Leave the parenting to the parents. Otherwise, you'll just find yourself in the same spot, I'd hate to see that happen to you.

I believe many comments here have advised you to leave the boards & get out & live your life.
That's good valid advice.
You have your whole life ahead of you, explore it, make everyday an adventure.
God bless you.

concerned one

Beau McClelland said...

Right, it doesn't give me the perspective of a parent.

But my own experiences help me prepare for my future.

Once I'm done with college and start professional web design, I plan on adopting a child on the spectrum.

Hopefully by then, I will be out of this metropolis and have my own place with plenty of space to myself, and I won't have to worry about getting into an accident while driving.

I will become someone. It will just take me longer.

concerned one said...

You don't have to wait to" become" someone, you ARE someone!
Life's not a destination, it's an adventure.

I understand how you feel about cities, I moved to a very small town, after living all my life in the city. It took some getting used to, (yea, right) things traffic, no crime, knowing my neighbors.
I love it.
The time you spend now, working to make your dreams a reality, will be some of the best spent time of your life. Focus & determination are two of the attributes you will employ during this phase of your life.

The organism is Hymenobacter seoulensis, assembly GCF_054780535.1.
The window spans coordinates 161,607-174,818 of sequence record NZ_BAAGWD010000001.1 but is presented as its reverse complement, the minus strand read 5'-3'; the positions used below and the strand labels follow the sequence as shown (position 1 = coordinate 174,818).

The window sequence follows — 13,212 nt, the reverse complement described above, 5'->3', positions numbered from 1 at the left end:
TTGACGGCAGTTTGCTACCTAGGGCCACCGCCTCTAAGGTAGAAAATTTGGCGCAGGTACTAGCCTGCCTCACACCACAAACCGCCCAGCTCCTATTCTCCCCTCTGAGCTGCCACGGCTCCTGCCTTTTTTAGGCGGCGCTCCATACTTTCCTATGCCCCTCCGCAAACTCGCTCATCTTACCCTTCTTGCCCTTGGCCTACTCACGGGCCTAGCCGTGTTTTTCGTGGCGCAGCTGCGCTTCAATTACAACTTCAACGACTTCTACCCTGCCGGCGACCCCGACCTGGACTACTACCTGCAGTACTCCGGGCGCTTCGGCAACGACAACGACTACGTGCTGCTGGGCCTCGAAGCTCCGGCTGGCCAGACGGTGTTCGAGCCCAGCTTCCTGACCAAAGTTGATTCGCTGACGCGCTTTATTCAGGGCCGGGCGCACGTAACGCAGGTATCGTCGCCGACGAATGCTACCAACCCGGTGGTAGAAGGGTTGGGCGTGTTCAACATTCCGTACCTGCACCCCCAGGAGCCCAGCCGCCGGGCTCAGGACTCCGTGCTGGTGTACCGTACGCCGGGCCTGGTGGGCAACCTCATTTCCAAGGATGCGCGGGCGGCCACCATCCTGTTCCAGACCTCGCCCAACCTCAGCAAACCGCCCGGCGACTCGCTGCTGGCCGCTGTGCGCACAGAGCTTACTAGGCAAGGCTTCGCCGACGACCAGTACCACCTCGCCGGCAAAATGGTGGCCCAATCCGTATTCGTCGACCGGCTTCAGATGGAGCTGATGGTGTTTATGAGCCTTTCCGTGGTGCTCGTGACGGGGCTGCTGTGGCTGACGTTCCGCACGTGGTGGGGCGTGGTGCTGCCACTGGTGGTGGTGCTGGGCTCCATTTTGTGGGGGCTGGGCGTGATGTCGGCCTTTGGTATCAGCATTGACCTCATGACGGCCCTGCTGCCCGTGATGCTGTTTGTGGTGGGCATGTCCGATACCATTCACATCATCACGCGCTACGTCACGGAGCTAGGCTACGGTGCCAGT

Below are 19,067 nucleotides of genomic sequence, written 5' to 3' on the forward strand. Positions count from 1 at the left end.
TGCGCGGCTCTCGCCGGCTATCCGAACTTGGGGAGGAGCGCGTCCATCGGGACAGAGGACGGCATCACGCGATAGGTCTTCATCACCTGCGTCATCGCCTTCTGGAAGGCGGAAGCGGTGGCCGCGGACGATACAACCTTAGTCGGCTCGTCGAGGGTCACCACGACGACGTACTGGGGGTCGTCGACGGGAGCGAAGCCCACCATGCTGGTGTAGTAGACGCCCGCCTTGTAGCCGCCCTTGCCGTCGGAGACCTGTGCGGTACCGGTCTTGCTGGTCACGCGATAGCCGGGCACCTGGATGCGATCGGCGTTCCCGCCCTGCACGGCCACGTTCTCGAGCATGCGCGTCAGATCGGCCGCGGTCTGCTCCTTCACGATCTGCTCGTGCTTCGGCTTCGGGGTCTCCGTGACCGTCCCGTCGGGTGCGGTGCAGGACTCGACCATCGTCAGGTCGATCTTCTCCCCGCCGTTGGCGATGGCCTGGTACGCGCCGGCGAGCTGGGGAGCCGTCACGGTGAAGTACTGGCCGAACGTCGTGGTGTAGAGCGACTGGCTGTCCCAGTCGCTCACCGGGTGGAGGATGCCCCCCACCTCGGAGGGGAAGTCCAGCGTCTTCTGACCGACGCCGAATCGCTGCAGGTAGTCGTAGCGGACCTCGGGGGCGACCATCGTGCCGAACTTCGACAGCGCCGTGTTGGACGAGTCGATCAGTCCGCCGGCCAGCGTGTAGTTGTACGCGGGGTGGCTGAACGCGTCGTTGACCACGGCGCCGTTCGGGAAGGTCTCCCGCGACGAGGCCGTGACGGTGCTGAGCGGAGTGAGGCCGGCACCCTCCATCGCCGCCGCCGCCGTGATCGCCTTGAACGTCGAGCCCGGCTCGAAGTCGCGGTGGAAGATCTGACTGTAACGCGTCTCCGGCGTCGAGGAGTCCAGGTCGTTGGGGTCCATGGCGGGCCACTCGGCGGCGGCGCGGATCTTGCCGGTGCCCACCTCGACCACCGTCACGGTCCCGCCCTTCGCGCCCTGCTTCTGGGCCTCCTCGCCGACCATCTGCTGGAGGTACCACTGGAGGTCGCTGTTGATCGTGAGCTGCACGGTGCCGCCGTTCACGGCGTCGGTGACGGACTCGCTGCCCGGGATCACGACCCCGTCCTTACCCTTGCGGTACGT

Don't let something like a web board cloud your focus & dominate your thoughts.

The AS web board is visited, for the most part, by parents twice your age, you need to respect them, they have experience, not only as your elders, but as parents of ASD kids.

Your best move, is to find activities away from your computer , read, study, exercise,... grow, mentally, academically, spiritually.
The environment found on the AS board is only going to bring more turmoil, and based on reading some of your posts, you have more turmoil than you need in your life.

All the best,
concerned one

Casdok said...

My son is very sensitive to Fluorescent Lights.

And i agree - you are someone!